Protein powder has left the realm of bodybuilding to enter the mainstream market, appealing to consumers with its promises of improved health and weight loss. An astounding $11.1 billion will be spent annually on protein powders and supplements worldwide, according to the BBC. Where protein powders were once relegated to large tubs on the shelves of sports and vitamins stores, consumers can now get a protein boost from fortified milkshakes, granola bars and other common products.
“In the early days they were very much associated with body building. Until the late 90s very few people outside that high performance athletic community had heard of them,” said Euromonitor research analyst Chris Schmidt in an interview with the BBC. In theory, protein powder sounds like a wonder product. But before you reach for a super-powered shake, learn the facts to determine whether this nutritional trend should really be a part of your diet. Whether you need additional protein in your diet depends on many factors, like age, gender and weight.
Am I getting enough protein?
Whether you should be consuming protein powder depends on your current daily intake, among other factors, like age, sex and lifestyle. According to Harvard Medical School, the Recommended Dietary Allowance for protein is 0.8 grams per kilogram of body weight. For example, a woman who weights 140 pounds, is 50 years old and doesn’t regularly exercise should consume 53 grams of protein a day.
It seems that most Americans are getting the protein they need. In its 2015-2020 Dietary Guidelines, the Office of Disease Prevention and Health Promotion noted that overall, average intakes of protein foods are near the recommended amounts for all age and gender groups. The 0.8 grams per kilogram of weight recommendation is suitable for the average person. However, certain groups of people require additional protein. Athletes who burn a higher-than-average amount of calories each day can benefit from protein powders, along with vegetarians, according to Kaplan University.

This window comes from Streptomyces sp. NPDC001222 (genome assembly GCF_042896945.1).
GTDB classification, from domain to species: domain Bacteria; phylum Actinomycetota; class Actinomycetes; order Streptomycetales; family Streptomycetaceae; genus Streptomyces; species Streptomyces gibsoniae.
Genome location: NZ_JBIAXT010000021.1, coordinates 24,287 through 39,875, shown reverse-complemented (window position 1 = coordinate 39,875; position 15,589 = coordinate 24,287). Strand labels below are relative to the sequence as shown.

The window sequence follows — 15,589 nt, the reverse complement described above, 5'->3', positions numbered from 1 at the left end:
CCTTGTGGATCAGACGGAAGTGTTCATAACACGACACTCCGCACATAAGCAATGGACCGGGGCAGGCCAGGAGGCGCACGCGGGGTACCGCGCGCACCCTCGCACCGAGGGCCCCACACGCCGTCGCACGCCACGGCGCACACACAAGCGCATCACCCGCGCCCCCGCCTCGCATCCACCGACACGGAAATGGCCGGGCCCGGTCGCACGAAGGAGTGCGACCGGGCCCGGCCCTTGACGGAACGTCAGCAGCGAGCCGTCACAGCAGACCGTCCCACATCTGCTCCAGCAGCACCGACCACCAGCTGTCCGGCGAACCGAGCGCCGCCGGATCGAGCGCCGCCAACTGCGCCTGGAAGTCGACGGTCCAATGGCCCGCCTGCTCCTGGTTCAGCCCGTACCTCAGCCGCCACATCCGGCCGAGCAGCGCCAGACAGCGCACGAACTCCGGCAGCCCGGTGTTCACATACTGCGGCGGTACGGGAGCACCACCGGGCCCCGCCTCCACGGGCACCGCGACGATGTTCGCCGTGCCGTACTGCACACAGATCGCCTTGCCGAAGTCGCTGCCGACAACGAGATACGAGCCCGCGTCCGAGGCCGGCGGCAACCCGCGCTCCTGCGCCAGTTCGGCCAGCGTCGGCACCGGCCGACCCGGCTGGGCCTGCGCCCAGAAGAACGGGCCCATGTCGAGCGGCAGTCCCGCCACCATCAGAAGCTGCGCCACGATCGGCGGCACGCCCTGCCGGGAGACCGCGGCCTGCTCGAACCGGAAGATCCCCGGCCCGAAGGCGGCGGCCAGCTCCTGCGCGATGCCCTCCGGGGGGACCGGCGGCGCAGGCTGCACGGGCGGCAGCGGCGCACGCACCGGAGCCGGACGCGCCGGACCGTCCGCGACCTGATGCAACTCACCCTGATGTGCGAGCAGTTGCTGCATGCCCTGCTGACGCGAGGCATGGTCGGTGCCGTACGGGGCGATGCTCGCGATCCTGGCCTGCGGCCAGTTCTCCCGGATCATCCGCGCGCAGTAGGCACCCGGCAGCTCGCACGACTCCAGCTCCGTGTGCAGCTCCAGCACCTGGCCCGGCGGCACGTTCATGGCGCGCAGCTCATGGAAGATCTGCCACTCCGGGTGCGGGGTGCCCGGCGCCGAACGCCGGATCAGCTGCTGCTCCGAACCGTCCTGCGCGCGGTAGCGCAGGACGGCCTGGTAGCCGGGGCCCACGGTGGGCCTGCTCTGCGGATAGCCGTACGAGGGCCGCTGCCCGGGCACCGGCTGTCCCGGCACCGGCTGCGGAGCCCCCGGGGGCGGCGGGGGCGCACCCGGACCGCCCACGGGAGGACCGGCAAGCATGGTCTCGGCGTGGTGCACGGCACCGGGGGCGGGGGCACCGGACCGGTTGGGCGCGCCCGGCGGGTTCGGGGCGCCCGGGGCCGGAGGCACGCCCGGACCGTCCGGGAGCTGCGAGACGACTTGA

What are the pros of protein powder?
Protein is essential to life and has countless health benefits for the body. It can help manage blood pressure, promote heart health, lower cholesterol levels, strengthen the immune system and support healthy hair, nails and skin. Protein is also essential to muscle repair after exercise. You can find protein in seafood, meat, nuts, legumes and some dairy products, like milk, cheese and eggs.
Powder can help the body get adequate levels of protein quickly and conveniently. As Greatist noted, most people would rather drink a protein shake after an intense workout than spend an hour cooking a balanced meal. Additionally, consuming supplements are an easy way for busy people to pack some protein into their diets, and helps ensure vegetarians get the nutrients they need. “Many protein powders contain artificial additives and sweeteners.”
What are the cons of protein powder?
For all the benefits of protein, though, powder and supplements may not be the best way to consume it. Many doctors believe it’s better for the average person to get their protein from whole foods, not supplements, and many powders contain artificial additives and sweeteners. Too much protein can be a problem, also. Kaplan explained that excessive protein consumption can cause ketoacidosis, a condition where the kidneys are overworked and the body becomes dangerously acidic and at risk of dehydration and other issues.
Additionally, protein powders and supplements are not regulated by the Food and Drug Administration, the source noted.
What should I look for in protein powders?
There are many different types of protein powders on the market, and if you are considering supplementing your diet with the product, it’s worth spending time researching the specific characteristics of each type. The most commonly found protein powders are casein, whey, soy and egg. Whey and casein are milk derivatives and may be an allergen for some people and come packed with additives, noted Greatist. Egg protein supplements are more expensive than the other types, while soy protein may impact hormone levels.
If you are an athlete who regularly burns a significant amount of calories, a bodybuilder or someone who does intense weight training, or a vegetarian, than you may benefit from taking protein powder. Consult with your doctor before adding it to your diet to figure out what works best for you.
If you’re an average Joe, though, you may be better off getting your protein from whole foods. According to Kaplan, research shows that protein supplements just aren’t necessary for healthy adults who simply take part in recreational sports and activities.